|Congenital Adrenal hyperplasia
|Primary hyperaldosteronism (Conn's syndrome)
|McCune Albright syndrome
Adrenocortical carcinomas (ACC) are very uncommon and some may cause hormonal excess with hypercortisolism, hyperandrogenism or both
- Seen in children younger than 5 and adults in their 40s and 50s
- Incidence about 1 in 1,000,000
- Usually very aggressive lesions
- Some may be functional and release cortisol or other hormones
- Beckwith-Wiedemann syndrome
- Carney complex
- Li-Fraumeni syndrome
- Lynch syndrome
- Multiple endocrine neoplasia, type 1 (MEN 1)
- Asymptomatic and found during imaging
- Asymptomatic + symptoms of malignancy
- Produce Cortisol: Cushing's Syndrome
- Produce Aldosterone: Hypertension
- Produce Sex hormone: virilization/feminization.
- Back pain, Fever, Weight loss, Anorexia
- Testicular pain and varicocele
- FBC, U&E, CRP. Anaemia. Raised CRP. Urinary free cortisol testing.
- Exclude Cushing syndrome - Dexamethasone suppression tests
- Cortisol,Aldosterone, androgens, and estrogens
- Urinary or plasma Catecholamines (metanephrine and normetanephrine)
- CT Chest and Abdomen: Adrenal mass may be found on imaging with metastases. Usually more than 6 cm diameter. Size of the tumor increases the risk of the mass being malignant. May be heterogeneous enhancement because of internal hemorrhage, necrosis, and calcification. May see metastases to the lung, lymph nodes, or liver. Also see adrenal adenoma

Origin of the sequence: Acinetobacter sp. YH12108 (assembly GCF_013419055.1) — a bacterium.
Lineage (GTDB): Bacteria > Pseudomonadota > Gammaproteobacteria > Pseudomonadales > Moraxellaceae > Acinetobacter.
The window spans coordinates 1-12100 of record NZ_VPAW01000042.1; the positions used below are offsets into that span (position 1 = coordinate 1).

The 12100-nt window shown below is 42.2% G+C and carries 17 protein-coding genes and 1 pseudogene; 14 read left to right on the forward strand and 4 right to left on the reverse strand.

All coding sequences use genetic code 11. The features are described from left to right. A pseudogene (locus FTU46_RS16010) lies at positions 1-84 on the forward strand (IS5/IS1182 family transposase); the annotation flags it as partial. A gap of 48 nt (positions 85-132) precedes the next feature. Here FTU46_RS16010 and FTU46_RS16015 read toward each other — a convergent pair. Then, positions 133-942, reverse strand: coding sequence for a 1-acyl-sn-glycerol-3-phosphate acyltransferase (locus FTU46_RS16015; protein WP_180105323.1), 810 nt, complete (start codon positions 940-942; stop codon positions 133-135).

- MRI: the presence of isointense to hypointense signal on T1-weighted images, a hyperintense signal on T2-weighted images and a heterogeneous signal drop on chemical shift
- Adrenal vein sampling if high cortisol and low ACTH.
- FDG PET the vast majority of adenomas demonstrate background FDG avidity. An FDG-avid adrenal mass is suspicious for malignancy until proven otherwise.
- The hallmarks of adrenocortical carcinoma include the large size with irregular margins, invasion of surrounding structures, and the presence of distant metastases.
- The surface of the tumour ranges in color from brown to orange to yellow depending on the lipid content of their cells.
- Necrosis is almost always present. Importantly, tumor invasion of the capsule, the extra-adrenal soft tissue or direct invasion of lymphatic channels/blood vessels is a common feature of ACC
- Adrenal pseudocyst
- Adrenocortical carcinoma
- Stage I with a tumor size of smaller than 5 cm.
- Stage II is a tumor with a size of over 5 cm; strictly localized both stages.
- Stage III is characterized by the positive regional lymph nodes, infiltration of the tumor in the surrounding tissue, or a tumor thrombus in the vena cava and/or renal vein.
- Stage IV is defined by distant metastasis
- Prognosis previously quite poor. Average overall survival in patients with adrenocortical carcinoma was 14.5 months with a 5-year mortality rate of about 75 to 90%
- Referral to Oncology MDT for assessment and planning and risk assessing
- Tumour resection is the aim. Local recurrence is seen. Chemotherapy and Radiation may be added.
- Spironolactone 25-100 mg OD or Eplerenone for Aldosterone secreting adenomas or hyperplasia
- Ketoconazole, metyrapone, and mifepristone can help reduce cortisol
- Radiotherapy & adrenolytic drugs (mitotane) follow if carcinoma.